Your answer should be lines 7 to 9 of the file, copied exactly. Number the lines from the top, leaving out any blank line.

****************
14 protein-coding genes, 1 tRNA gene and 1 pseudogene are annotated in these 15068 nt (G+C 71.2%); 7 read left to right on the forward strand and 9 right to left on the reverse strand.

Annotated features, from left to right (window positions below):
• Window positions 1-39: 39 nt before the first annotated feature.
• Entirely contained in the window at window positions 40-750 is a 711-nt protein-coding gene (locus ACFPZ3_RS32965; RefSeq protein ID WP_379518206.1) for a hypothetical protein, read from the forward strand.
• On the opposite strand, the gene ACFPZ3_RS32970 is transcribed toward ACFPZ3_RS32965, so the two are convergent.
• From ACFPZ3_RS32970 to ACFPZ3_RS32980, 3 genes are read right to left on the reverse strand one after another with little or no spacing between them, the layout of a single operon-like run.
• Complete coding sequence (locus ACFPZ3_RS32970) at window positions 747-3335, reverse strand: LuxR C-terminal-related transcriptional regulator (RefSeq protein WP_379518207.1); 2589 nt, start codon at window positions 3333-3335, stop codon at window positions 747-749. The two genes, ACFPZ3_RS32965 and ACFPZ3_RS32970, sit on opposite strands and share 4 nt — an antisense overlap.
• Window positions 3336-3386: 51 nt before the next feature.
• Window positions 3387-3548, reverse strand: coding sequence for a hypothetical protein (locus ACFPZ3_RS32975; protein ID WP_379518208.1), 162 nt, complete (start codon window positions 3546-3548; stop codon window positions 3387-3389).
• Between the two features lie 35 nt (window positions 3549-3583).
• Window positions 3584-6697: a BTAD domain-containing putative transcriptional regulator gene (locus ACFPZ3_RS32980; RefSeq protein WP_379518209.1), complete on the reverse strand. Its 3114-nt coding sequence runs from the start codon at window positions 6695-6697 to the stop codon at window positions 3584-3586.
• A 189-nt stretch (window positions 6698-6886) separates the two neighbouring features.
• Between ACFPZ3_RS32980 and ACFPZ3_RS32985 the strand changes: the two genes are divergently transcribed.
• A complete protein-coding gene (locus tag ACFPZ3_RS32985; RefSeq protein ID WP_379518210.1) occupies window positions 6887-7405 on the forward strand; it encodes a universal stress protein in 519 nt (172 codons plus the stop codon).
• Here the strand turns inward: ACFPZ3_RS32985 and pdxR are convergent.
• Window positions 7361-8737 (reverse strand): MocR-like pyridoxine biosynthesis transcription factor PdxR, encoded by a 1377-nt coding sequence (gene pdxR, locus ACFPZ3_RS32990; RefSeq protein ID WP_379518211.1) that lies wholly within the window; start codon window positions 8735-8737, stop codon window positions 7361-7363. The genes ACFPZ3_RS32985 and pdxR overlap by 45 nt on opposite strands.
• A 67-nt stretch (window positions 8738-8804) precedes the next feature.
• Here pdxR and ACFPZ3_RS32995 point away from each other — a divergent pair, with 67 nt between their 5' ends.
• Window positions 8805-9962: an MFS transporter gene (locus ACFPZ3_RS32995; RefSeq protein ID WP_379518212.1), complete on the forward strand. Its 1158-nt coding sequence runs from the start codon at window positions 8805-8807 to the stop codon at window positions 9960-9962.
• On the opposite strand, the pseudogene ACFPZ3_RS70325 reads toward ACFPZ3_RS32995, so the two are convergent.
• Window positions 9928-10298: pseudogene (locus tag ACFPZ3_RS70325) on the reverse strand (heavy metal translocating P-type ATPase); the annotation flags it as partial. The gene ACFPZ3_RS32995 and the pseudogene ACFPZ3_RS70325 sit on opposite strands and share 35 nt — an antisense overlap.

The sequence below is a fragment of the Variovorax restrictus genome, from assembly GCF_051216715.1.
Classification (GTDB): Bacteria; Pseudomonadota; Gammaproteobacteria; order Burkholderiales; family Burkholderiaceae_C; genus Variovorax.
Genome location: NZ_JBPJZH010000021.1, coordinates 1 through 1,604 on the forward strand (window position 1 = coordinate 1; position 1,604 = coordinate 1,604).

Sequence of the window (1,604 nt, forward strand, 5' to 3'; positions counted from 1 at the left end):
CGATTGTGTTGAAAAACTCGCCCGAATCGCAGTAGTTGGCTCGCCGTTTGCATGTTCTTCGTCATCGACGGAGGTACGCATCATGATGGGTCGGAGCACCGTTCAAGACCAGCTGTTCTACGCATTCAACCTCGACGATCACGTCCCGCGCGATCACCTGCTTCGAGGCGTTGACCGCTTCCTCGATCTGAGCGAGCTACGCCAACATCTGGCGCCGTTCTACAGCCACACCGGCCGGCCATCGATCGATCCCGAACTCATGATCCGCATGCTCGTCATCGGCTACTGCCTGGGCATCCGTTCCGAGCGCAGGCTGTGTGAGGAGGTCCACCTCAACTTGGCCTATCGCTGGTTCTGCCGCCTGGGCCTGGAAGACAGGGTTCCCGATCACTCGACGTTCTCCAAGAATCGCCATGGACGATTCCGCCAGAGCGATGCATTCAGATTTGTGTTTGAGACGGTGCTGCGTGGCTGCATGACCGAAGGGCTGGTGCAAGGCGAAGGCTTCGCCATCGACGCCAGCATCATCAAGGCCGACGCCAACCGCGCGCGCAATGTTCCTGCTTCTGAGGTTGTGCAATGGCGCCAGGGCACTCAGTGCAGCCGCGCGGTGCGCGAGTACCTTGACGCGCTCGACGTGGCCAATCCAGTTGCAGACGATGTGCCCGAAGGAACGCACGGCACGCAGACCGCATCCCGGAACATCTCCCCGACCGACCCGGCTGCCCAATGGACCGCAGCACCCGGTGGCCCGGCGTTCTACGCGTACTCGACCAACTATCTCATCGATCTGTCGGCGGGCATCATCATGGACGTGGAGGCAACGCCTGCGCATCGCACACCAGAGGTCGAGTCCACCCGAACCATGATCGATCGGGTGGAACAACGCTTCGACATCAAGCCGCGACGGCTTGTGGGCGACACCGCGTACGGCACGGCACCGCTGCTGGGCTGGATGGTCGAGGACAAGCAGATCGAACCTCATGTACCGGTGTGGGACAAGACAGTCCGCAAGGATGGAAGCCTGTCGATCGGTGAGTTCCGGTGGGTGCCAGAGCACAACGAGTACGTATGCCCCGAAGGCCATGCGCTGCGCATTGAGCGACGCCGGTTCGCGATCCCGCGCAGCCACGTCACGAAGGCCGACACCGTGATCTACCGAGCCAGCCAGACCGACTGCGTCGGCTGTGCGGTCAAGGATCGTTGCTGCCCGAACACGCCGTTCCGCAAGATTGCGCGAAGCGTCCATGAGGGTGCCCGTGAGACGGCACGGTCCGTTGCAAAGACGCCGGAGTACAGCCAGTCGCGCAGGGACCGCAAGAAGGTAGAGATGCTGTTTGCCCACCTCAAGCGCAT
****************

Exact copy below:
• Complete coding sequence (locus ACFPZ3_RS32970) at window positions 747-3335, reverse strand: LuxR C-terminal-related transcriptional regulator (RefSeq protein WP_379518207.1); 2589 nt, start codon at window positions 3333-3335, stop codon at window positions 747-749. The two genes, ACFPZ3_RS32965 and ACFPZ3_RS32970, sit on opposite strands and share 4 nt — an antisense overlap.
• Window positions 3336-3386: 51 nt before the next feature.
• Window positions 3387-3548, reverse strand: coding sequence for a hypothetical protein (locus ACFPZ3_RS32975; protein ID WP_379518208.1), 162 nt, complete (start codon window positions 3546-3548; stop codon window positions 3387-3389).